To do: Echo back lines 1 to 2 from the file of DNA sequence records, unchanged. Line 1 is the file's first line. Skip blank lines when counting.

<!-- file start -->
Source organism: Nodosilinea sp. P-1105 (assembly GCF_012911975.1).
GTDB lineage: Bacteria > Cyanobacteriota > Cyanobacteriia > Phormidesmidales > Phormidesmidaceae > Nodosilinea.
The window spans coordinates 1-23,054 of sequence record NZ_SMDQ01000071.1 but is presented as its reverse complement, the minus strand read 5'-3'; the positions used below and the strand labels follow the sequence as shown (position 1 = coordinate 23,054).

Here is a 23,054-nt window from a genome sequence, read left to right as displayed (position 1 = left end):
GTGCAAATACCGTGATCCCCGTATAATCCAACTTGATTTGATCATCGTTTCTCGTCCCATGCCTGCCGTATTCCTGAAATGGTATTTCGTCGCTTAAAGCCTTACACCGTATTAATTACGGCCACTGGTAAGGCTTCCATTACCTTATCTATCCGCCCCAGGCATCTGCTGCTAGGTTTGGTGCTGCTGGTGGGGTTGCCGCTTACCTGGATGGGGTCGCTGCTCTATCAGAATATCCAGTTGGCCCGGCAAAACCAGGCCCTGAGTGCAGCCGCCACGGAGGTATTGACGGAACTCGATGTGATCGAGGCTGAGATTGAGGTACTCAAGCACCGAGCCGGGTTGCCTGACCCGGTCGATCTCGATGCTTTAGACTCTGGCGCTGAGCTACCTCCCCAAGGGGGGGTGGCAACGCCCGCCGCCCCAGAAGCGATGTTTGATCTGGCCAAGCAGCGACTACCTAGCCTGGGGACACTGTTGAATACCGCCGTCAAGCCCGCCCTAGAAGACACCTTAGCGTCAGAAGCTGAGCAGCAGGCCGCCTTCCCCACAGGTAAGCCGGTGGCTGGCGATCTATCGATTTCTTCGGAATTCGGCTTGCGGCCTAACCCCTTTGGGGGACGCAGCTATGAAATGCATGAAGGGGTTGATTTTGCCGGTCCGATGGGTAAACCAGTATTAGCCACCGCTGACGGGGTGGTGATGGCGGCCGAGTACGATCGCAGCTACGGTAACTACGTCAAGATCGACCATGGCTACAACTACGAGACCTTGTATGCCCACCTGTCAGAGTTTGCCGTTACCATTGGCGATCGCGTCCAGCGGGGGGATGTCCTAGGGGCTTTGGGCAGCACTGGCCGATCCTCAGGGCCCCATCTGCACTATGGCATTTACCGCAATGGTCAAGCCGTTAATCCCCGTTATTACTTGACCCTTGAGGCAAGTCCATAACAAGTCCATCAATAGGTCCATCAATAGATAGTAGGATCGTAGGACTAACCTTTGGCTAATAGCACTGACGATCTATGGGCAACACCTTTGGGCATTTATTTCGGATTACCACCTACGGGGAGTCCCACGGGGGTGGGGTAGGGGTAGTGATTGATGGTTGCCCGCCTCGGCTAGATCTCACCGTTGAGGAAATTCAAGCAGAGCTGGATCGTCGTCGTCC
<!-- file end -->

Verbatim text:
Source organism: Nodosilinea sp. P-1105 (assembly GCF_012911975.1).
GTDB lineage: Bacteria > Cyanobacteriota > Cyanobacteriia > Phormidesmidales > Phormidesmidaceae > Nodosilinea.